5 Annotations

Pedro   Link to this

Newhall and Picture...

New Hall in 1669 from Count L. Magalotti, Travels of Cosmo the Third, Grand Duke of Tuscany, through England during the Reign of King Charles the Second 1669 (1821).
New Hall was built at Boreham, Chelmsford, Essex by Henry VIII from 1517 to 1521. Queen Elizabeth granted it in 1573 to Thomas Radcliffe, 3rd Earl of Sussex, who probably largely rebuilt the north wing. The house was later owned by George Villiers, duke of Buckingham, and Oliver Cromwell. At the Restoration in 1660 it came into the possession of George Monck, Duke of Albemarle, whose home it was at the time of this view. In 1737 it was sold to John Olmius, MP for Weymouth and later Baron Waltham of Philipstown, who demolished all but the north wing, which is now The Priory of the Resurrection - a convent and school.

http://www.building-history.pwp.blueyonder.co.u...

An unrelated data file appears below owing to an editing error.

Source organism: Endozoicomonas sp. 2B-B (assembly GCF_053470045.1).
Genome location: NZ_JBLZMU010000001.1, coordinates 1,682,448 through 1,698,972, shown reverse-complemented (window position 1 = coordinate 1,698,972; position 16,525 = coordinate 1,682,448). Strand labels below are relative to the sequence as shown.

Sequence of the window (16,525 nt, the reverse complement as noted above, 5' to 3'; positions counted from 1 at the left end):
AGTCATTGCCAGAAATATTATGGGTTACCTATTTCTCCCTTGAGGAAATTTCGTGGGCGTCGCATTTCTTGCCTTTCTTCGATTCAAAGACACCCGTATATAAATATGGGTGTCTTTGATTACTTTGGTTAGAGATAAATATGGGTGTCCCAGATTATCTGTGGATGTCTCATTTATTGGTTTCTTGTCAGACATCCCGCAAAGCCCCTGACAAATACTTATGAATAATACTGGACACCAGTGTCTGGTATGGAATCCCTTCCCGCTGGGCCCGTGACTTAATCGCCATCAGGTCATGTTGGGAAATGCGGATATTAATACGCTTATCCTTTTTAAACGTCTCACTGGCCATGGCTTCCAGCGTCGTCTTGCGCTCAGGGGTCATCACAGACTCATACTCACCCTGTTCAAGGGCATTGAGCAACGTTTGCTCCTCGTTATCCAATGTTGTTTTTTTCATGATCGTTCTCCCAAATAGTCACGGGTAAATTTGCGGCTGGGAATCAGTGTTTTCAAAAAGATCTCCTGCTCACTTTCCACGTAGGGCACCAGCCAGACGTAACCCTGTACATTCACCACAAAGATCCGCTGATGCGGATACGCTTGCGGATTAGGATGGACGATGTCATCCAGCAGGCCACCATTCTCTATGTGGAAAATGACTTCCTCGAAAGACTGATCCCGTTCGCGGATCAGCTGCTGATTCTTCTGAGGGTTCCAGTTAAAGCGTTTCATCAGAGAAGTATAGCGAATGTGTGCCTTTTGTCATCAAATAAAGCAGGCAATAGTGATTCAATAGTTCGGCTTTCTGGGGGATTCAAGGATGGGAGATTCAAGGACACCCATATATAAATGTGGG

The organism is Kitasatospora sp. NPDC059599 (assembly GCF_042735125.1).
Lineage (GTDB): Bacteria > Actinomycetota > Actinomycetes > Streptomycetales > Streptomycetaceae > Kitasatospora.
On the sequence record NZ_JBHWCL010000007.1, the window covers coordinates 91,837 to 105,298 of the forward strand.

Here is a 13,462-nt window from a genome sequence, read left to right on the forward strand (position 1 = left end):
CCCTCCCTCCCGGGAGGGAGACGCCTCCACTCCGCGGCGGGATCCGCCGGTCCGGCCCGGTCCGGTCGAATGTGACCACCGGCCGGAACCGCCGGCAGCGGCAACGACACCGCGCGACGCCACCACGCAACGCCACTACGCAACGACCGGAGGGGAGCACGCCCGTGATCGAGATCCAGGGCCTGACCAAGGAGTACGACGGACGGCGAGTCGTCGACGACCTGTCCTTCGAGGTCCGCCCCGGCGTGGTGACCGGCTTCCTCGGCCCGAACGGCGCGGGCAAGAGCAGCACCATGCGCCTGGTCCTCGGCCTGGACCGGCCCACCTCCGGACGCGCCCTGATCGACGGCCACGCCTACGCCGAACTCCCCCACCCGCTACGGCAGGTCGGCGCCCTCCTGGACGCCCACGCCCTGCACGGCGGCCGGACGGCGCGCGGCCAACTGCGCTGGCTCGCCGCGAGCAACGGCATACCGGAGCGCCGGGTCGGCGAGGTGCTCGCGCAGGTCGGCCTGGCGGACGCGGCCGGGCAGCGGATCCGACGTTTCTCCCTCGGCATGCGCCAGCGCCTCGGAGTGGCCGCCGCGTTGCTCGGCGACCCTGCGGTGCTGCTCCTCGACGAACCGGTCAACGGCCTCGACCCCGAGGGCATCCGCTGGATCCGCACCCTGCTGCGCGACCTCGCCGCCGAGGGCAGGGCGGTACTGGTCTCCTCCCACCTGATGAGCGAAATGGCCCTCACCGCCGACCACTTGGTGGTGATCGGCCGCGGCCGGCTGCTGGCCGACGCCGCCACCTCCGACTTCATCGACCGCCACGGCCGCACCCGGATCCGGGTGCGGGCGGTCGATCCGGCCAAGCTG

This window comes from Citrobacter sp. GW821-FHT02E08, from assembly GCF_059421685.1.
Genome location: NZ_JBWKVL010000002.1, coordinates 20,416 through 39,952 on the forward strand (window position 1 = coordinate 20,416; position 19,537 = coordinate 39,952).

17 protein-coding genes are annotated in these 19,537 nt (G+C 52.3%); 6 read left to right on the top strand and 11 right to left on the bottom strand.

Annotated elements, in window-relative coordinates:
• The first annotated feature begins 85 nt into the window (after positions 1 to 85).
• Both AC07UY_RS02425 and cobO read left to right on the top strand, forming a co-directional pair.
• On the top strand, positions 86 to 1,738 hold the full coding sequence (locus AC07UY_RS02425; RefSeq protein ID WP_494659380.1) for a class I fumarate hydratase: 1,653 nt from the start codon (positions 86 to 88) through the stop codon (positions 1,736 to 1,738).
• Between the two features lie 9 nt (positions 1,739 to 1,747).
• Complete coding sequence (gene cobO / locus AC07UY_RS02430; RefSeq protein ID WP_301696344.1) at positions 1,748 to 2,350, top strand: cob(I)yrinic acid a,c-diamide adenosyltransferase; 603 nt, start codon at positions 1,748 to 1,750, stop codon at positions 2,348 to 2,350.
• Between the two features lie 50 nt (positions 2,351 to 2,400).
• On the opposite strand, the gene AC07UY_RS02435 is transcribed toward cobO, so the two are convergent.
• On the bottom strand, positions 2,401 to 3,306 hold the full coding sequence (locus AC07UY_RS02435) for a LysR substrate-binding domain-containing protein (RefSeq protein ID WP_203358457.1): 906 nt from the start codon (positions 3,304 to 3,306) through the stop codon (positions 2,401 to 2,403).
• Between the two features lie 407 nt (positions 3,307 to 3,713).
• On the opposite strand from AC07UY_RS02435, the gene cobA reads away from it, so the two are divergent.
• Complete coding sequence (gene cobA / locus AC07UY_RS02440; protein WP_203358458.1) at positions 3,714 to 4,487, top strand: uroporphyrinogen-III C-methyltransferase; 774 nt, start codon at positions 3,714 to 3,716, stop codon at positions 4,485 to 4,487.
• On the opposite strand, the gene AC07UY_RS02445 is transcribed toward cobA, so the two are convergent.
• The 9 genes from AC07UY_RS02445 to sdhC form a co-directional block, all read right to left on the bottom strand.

Pamela Mattinson   Link to this

My sister in America, Dr. Gillian Hettinger interested to know if New Hall , Boreham was the childhood home of Anne Boleyn. Seems that as mother of Elizabeth, then Anne may have spent time here. It was the school of my daughter in law and we heard from her that this was a fact tho` I don`t see it anywhere mentioned. Usually, it`s Blickling Hall that is written of as the home?

Maite   Link to this

I went to New Hall School to finish my secondary education. I was also told that Anne Boleyn lived at this Hall, although there is no historical evidence that this is true.

Maite   Link to this

In Wikipedia it states that the place was sold by Anne´s father to Henry the VIII who renamed it Palace of Beaulieu (this name was used for the new school dorm, too). There is a lot of information on this site about the school´s history.

Heather Hobden   Link to this

It was Anne Boleyn's brother (George Boleyn) and his wife Jane, who lived at New Hall for a time. Before that Henry VIII had acquired it in 1517 from Thomas Boleyn (George's father) for his young daughter Mary to live in, and make extensive improvements to the building. It was to be Mary's home again later.

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References

  • 1663